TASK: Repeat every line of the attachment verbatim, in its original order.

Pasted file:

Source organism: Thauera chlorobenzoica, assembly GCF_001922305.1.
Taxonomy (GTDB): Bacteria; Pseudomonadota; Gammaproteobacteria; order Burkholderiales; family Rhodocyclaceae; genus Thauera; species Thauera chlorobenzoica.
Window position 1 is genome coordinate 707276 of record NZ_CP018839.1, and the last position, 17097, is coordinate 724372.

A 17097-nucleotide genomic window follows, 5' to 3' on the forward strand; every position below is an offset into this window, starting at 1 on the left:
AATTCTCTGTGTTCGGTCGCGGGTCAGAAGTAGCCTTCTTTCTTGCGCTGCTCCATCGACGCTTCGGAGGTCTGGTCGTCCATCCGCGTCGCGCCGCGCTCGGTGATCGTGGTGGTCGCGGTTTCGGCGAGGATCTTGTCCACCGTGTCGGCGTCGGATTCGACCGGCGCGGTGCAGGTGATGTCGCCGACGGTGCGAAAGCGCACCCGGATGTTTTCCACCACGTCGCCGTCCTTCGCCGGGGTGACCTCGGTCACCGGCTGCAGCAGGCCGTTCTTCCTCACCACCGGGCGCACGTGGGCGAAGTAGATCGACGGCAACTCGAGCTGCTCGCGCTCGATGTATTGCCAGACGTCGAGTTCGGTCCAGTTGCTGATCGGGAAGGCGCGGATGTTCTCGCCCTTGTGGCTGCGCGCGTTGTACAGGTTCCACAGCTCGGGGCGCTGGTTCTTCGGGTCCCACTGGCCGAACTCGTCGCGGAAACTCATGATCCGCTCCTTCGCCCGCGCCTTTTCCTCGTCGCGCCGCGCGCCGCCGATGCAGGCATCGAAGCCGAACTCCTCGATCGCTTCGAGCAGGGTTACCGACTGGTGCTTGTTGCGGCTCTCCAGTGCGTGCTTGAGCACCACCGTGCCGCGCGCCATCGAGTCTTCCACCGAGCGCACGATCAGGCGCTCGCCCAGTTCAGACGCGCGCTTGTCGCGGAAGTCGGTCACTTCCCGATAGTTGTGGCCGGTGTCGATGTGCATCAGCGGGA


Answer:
Source organism: Thauera chlorobenzoica, assembly GCF_001922305.1.
Taxonomy (GTDB): Bacteria; Pseudomonadota; Gammaproteobacteria; order Burkholderiales; family Rhodocyclaceae; genus Thauera; species Thauera chlorobenzoica.
Window position 1 is genome coordinate 707276 of record NZ_CP018839.1, and the last position, 17097, is coordinate 724372.

A 17097-nucleotide genomic window follows, 5' to 3' on the forward strand; every position below is an offset into this window, starting at 1 on the left:
AATTCTCTGTGTTCGGTCGCGGGTCAGAAGTAGCCTTCTTTCTTGCGCTGCTCCATCGACGCTTCGGAGGTCTGGTCGTCCATCCGCGTCGCGCCGCGCTCGGTGATCGTGGTGGTCGCGGTTTCGGCGAGGATCTTGTCCACCGTGTCGGCGTCGGATTCGACCGGCGCGGTGCAGGTGATGTCGCCGACGGTGCGAAAGCGCACCCGGATGTTTTCCACCACGTCGCCGTCCTTCGCCGGGGTGACCTCGGTCACCGGCTGCAGCAGGCCGTTCTTCCTCACCACCGGGCGCACGTGGGCGAAGTAGATCGACGGCAACTCGAGCTGCTCGCGCTCGATGTATTGCCAGACGTCGAGTTCGGTCCAGTTGCTGATCGGGAAGGCGCGGATGTTCTCGCCCTTGTGGCTGCGCGCGTTGTACAGGTTCCACAGCTCGGGGCGCTGGTTCTTCGGGTCCCACTGGCCGAACTCGTCGCGGAAACTCATGATCCGCTCCTTCGCCCGCGCCTTTTCCTCGTCGCGCCGCGCGCCGCCGATGCAGGCATCGAAGCCGAACTCCTCGATCGCTTCGAGCAGGGTTACCGACTGGTGCTTGTTGCGGCTCTCCAGTGCGTGCTTGAGCACCACCGTGCCGCGCGCCATCGAGTCTTCCACCGAGCGCACGATCAGGCGCTCGCCCAGTTCAGACGCGCGCTTGTCGCGGAAGTCGGTCACTTCCCGATAGTTGTGGCCGGTGTCGATGTGCATCAGCGGGA